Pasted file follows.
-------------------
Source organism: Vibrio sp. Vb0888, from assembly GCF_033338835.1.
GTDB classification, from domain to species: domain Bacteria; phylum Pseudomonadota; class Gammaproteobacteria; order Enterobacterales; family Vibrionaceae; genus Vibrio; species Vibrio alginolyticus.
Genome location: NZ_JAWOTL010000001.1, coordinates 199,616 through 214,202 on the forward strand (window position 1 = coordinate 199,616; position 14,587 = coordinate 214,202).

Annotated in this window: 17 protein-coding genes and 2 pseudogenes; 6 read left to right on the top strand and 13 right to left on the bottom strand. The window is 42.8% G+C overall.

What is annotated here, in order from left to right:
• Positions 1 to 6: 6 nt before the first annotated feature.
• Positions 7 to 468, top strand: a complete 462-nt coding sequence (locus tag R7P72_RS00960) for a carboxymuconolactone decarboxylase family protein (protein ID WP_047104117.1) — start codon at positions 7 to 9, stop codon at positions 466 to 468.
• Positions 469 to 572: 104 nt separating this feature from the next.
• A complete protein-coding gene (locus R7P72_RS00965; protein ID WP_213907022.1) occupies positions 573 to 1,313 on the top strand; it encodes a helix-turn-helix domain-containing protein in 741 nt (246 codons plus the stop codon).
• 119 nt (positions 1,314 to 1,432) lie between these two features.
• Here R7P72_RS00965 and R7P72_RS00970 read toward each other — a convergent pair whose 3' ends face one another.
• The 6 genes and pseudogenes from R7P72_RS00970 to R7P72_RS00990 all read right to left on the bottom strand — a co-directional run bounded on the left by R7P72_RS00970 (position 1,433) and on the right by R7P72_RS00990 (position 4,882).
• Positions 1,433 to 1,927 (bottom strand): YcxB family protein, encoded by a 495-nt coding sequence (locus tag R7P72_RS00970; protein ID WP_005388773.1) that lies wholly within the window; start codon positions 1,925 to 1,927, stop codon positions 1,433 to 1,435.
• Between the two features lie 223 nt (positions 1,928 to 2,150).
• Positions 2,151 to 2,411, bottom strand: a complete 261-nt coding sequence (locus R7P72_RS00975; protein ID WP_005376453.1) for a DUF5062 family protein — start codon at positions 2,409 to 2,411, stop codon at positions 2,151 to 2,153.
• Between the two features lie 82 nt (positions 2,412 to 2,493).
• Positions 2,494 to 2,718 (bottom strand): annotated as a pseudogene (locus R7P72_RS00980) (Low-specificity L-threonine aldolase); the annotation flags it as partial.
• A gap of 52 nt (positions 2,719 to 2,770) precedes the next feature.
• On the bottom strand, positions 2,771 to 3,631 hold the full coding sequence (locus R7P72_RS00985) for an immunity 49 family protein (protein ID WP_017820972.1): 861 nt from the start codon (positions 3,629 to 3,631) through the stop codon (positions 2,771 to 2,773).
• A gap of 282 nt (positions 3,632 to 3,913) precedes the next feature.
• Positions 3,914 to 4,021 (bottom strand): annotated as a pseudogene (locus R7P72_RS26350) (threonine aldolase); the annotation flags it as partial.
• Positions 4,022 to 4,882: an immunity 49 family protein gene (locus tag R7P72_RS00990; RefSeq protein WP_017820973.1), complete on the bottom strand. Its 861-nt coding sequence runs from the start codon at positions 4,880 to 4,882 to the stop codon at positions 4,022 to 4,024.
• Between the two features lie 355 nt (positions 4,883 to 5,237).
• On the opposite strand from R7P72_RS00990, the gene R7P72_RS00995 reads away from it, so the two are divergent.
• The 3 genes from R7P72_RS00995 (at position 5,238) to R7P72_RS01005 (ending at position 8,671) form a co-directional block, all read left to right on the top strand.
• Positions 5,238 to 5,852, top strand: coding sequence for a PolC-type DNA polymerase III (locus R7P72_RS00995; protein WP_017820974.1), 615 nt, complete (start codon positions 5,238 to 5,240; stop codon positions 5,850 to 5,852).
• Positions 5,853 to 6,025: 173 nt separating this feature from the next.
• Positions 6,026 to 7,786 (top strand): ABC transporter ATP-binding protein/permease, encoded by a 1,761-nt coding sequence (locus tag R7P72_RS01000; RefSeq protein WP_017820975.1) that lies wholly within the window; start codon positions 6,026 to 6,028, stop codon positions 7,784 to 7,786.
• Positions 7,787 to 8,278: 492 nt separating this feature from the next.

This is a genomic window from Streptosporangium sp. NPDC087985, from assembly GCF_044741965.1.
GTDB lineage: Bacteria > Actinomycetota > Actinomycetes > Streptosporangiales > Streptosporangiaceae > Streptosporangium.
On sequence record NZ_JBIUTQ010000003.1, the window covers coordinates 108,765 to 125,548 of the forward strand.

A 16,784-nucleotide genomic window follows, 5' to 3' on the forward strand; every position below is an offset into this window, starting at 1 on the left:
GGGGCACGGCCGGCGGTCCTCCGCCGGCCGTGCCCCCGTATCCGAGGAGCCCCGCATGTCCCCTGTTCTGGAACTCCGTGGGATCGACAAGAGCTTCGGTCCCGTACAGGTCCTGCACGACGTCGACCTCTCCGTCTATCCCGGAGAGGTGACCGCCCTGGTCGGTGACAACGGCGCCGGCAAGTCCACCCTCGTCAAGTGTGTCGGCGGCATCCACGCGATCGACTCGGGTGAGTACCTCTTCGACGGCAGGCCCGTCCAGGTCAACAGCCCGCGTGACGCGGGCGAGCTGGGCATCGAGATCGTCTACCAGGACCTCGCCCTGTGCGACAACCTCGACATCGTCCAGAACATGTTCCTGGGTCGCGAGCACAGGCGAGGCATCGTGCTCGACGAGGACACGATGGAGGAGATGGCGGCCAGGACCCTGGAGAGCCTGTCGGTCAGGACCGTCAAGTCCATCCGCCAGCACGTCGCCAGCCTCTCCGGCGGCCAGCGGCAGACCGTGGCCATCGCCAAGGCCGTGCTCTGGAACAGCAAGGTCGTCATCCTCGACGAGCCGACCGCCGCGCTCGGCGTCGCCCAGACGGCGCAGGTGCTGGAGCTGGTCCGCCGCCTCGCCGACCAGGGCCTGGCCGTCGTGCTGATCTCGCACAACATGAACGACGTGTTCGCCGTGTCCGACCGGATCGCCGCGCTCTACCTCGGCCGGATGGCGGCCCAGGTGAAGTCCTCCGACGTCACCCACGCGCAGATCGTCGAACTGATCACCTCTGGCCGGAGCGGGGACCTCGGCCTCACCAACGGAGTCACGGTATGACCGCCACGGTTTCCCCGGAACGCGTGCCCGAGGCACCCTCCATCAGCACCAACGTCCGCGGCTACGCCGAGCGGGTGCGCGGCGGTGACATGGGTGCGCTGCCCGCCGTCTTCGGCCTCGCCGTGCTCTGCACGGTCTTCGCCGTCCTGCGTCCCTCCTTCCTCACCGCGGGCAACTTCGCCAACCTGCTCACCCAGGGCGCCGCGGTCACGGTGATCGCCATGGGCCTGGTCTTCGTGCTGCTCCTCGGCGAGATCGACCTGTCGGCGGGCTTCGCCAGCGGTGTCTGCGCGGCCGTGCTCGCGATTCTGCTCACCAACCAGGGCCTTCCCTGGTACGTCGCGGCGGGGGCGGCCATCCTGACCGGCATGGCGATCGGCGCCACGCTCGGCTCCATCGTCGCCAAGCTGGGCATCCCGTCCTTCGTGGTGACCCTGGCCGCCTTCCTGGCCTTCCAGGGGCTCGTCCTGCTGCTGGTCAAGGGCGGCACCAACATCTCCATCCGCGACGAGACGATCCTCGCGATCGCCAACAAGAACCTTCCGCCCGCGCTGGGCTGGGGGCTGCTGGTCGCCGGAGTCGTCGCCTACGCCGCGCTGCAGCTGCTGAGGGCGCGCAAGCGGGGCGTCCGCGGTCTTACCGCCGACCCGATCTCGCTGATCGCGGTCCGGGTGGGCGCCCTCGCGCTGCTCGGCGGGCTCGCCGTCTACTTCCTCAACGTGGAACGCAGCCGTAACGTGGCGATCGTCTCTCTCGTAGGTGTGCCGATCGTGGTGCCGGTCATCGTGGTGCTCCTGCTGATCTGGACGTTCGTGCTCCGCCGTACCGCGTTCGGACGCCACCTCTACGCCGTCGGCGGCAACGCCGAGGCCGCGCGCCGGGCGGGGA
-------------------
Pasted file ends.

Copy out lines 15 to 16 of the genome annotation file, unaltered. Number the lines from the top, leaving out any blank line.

• Positions 2,151 to 2,411, bottom strand: a complete 261-nt coding sequence (locus R7P72_RS00975; protein ID WP_005376453.1) for a DUF5062 family protein — start codon at positions 2,409 to 2,411, stop codon at positions 2,151 to 2,153.
• Between the two features lie 82 nt (positions 2,412 to 2,493).